Tag Archives: Plimoth Plantation

To make Chocolate Cream

In 1604 Lady Elynor Fetiplace put together a commonplace book – her receipts for food and medicine.  In 1986 Hilary Spurling published excerpts form this collection, with notes and explanations.

EF pb

This is how I first met Elynor Fetiplace back in the 1980’s.

I was able to borrow this volume, but somehow I never bought a copy for myself.

It wasn’t until this century that I got the transcription from Stuart Press. (The Complete Receipt Book of Ladie Elynor Fetiplace: Late Tudor/early Stuart. Never before published in full this is a 3 volume set transcription of the whole original text. About 90% of the work is household remedies from a country gentlewoman the remainder mainly culinary. Stuart Press    )

ef complete3

In historical documents, nothing beats the real thing. Lacking that, the next best thing is an image of the real thing, a photocopy or an electronic image, some sort of facsimile. But even then there are nuances that can be easily overlooked. Skepticism is an important tool of historical research. Transcript is next best from that, and it’s  only if you assume some  error and omission are present.The question is where and what…..and move forward anyhow.

And in this transcript is a recipe To make Chocolate Cream. It’s on the same page as a Barley Cream.

.

Chocolate Melendez

Luis Melendez – that’s a chocolate pot with the handle from a chocolate mill in the background

 

To make Chocolate Cream

Take a Quart of cream, 3 ounces of Chocolate grated, boyle it well together & let it stand till tis cold, & then put in ye whites of 6 Eggs beaten to a froth & sweeten it to your Taste, and then mill it up.

The Complete Receipt Book of Ladie Elynor Fetiplace. Vol. Three. Transcription. Stuart Press: 1999. p.38.

To Make Chocolate Cream in January 2016:

  • Take a quart of cream – we used heavy whipping cream
  • 3 ounces chocolate – we use a 2.7 ounce disk of Taza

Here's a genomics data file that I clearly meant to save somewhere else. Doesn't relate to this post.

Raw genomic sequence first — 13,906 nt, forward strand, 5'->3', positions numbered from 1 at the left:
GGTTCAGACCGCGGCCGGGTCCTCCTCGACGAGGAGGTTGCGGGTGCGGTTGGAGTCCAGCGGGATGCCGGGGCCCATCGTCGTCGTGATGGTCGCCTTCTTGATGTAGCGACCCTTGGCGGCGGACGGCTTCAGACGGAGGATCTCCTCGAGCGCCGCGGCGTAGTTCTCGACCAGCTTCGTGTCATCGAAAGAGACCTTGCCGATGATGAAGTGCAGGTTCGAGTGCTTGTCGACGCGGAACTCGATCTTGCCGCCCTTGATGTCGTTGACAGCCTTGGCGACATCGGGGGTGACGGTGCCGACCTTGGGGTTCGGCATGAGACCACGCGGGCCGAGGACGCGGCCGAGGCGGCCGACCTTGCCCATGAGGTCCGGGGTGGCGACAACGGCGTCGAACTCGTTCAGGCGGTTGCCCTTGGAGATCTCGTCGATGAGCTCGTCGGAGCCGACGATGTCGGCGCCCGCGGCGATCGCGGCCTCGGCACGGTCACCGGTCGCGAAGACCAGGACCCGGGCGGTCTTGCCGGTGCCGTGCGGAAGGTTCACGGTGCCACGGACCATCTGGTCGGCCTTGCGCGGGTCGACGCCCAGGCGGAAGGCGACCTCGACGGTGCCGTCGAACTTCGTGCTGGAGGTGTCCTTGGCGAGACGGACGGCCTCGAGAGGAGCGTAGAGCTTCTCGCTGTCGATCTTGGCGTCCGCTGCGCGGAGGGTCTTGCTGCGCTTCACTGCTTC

• TazaClassicCollection_large

    the one that was most chocolate and no added anything

    Grate the chocolate into the cream and heat, while stirring to get the chocolate all melted

  • ChocolatePot 1682

    This is a 17th century chocolate pot. If you look close at the bottom of the pot there’s a chocolate mill there, too.

    The ‘A’ plan for cooling this off was to pour it out of the pot and into a bowl, which we could put in the snow…but no snow this January day, not even very much cold (this is NOT a complaint!) so we had to haul it into a fridge to cool.

  • Because 21st century chicken aren’t raised quite the way they were in the past, and Salmonella is an issue with raw eggs, I had searched , unsuccessfully for pasteurized eggs. I ended up with pasteurized egg whites, so we didn’t actually crack any eggs for this dish.  used a wire whisk for the whipping, lacking a chocolate mill.
  • chocolate mills 1687 French

    1687 French mills – Bleguy

    choc whip frotehr

    sold on Amazon as a Wooden Whisk Stirrer Molinillo Mexican Chocolate Cocoa Stirrer Frother. Yep, that about sums it up.

     

    Sweetened with a little sugar, whipped some more……

     

    chocolate cream 30Jan2016

    This is what our final product looked like – a very light very tasty chocolate mouse sort of dish.

    There was none left.

That good.

Sometimes the past should be repeated.

Again and again.

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Filed under Recipe, The 17th century, Wicked Wayback, winter

A Top Chef Style Thanksgiving Feast

And where else would Top Chef prep that but in …

sunset over village

Beautiful downtown Plimoth – the 1627 English Village at Plimoth Plantation

click and watch the preview—–

A Top Chef Style Thanksgiving Feast

 

and when you’re watching Wednesday night, IF you happen to see the Pilgrim Sarah Jenney…..

Sarah Jenney looks a lot like me this year....